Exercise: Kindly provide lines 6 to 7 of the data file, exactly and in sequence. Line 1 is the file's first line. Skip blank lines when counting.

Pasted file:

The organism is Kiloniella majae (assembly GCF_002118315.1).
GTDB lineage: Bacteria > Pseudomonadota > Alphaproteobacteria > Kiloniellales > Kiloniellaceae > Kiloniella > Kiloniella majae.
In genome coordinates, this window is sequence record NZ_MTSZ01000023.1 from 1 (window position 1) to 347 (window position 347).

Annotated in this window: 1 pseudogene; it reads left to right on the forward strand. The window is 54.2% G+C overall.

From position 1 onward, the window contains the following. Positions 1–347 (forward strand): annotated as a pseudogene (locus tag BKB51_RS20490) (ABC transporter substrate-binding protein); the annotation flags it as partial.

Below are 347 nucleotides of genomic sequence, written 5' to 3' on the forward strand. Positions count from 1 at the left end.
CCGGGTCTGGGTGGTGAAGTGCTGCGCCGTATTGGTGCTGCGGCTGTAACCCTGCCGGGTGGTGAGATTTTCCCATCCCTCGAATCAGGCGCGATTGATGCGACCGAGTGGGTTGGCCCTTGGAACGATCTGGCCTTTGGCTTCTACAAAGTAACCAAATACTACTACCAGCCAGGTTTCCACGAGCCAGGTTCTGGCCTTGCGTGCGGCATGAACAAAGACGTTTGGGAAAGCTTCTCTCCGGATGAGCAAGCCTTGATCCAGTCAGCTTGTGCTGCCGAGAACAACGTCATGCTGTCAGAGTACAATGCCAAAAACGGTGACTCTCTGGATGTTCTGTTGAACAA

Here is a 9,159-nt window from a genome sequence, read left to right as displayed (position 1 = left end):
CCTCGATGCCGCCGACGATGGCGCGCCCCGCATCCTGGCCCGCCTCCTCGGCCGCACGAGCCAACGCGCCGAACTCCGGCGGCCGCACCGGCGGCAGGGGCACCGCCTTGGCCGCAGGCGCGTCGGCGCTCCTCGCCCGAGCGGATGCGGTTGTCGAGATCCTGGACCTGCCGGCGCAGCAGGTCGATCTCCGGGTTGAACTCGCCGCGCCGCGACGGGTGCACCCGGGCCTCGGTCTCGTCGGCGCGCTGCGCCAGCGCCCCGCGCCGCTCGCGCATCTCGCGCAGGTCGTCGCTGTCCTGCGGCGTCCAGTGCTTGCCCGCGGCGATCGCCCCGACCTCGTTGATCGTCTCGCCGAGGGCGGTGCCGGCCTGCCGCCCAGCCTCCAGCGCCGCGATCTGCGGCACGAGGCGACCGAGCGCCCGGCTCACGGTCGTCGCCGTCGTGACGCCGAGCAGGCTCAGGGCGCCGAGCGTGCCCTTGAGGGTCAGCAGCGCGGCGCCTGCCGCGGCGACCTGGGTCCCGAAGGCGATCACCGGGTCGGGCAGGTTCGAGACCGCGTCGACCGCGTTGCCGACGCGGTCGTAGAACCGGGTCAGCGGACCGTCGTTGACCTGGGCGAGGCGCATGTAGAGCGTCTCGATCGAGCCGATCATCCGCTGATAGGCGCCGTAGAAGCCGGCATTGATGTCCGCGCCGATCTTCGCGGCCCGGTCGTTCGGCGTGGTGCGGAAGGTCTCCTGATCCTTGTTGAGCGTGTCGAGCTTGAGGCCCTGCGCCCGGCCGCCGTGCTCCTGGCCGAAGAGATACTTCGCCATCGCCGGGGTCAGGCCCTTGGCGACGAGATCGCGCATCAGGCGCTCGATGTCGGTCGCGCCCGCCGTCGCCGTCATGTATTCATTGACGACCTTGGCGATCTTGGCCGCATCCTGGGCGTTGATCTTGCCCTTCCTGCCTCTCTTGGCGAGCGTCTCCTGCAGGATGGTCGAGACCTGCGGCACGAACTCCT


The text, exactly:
Below are 347 nucleotides of genomic sequence, written 5' to 3' on the forward strand. Positions count from 1 at the left end.
CCGGGTCTGGGTGGTGAAGTGCTGCGCCGTATTGGTGCTGCGGCTGTAACCCTGCCGGGTGGTGAGATTTTCCCATCCCTCGAATCAGGCGCGATTGATGCGACCGAGTGGGTTGGCCCTTGGAACGATCTGGCCTTTGGCTTCTACAAAGTAACCAAATACTACTACCAGCCAGGTTTCCACGAGCCAGGTTCTGGCCTTGCGTGCGGCATGAACAAAGACGTTTGGGAAAGCTTCTCTCCGGATGAGCAAGCCTTGATCCAGTCAGCTTGTGCTGCCGAGAACAACGTCATGCTGTCAGAGTACAATGCCAAAAACGGTGACTCTCTGGATGTTCTGTTGAACAA